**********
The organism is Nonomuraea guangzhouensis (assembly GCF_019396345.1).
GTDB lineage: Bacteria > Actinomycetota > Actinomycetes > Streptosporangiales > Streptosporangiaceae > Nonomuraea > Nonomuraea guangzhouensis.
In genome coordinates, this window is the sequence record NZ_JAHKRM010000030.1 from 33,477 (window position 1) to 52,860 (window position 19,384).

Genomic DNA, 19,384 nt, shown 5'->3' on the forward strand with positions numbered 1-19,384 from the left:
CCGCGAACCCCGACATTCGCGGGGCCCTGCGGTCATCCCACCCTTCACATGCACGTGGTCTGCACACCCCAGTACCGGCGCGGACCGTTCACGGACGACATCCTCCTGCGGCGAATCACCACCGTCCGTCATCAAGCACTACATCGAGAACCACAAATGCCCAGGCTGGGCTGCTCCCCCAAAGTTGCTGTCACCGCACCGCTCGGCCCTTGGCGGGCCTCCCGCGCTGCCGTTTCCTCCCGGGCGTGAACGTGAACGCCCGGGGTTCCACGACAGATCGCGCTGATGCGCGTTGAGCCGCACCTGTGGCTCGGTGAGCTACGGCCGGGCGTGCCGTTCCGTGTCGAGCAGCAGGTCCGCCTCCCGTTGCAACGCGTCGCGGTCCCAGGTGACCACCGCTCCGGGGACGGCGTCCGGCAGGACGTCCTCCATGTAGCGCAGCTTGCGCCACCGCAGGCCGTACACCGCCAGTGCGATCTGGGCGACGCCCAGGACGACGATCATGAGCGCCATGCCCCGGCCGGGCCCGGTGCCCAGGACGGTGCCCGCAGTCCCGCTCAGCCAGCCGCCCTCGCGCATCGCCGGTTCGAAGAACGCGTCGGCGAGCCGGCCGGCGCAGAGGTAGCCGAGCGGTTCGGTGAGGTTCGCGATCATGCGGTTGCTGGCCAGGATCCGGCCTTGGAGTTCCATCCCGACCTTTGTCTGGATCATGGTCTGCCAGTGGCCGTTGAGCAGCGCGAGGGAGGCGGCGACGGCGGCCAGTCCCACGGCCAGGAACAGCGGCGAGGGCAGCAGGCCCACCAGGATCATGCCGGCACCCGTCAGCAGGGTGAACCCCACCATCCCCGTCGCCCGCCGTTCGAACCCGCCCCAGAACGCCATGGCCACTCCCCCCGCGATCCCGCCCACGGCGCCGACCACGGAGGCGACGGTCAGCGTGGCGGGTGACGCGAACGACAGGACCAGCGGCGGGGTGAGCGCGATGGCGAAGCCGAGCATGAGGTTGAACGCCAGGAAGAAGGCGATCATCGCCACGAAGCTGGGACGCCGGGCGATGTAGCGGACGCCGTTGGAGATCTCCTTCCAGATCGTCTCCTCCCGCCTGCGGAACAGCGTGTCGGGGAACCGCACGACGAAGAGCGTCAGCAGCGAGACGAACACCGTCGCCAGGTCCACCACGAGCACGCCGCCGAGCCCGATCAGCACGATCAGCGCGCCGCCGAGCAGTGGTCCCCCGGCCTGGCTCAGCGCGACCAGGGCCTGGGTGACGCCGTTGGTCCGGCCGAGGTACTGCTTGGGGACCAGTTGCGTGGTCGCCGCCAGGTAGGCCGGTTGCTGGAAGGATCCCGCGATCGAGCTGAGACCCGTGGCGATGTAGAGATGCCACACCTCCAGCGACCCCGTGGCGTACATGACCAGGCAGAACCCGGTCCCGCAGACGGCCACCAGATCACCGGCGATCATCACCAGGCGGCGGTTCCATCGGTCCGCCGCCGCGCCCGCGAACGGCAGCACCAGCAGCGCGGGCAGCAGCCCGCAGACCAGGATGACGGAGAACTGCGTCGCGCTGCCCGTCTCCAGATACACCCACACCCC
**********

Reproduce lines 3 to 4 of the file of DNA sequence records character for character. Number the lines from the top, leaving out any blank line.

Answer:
In genome coordinates, this window is the sequence record NZ_JAHKRM010000030.1 from 33,477 (window position 1) to 52,860 (window position 19,384).

Genomic DNA, 19,384 nt, shown 5'->3' on the forward strand with positions numbered 1-19,384 from the left: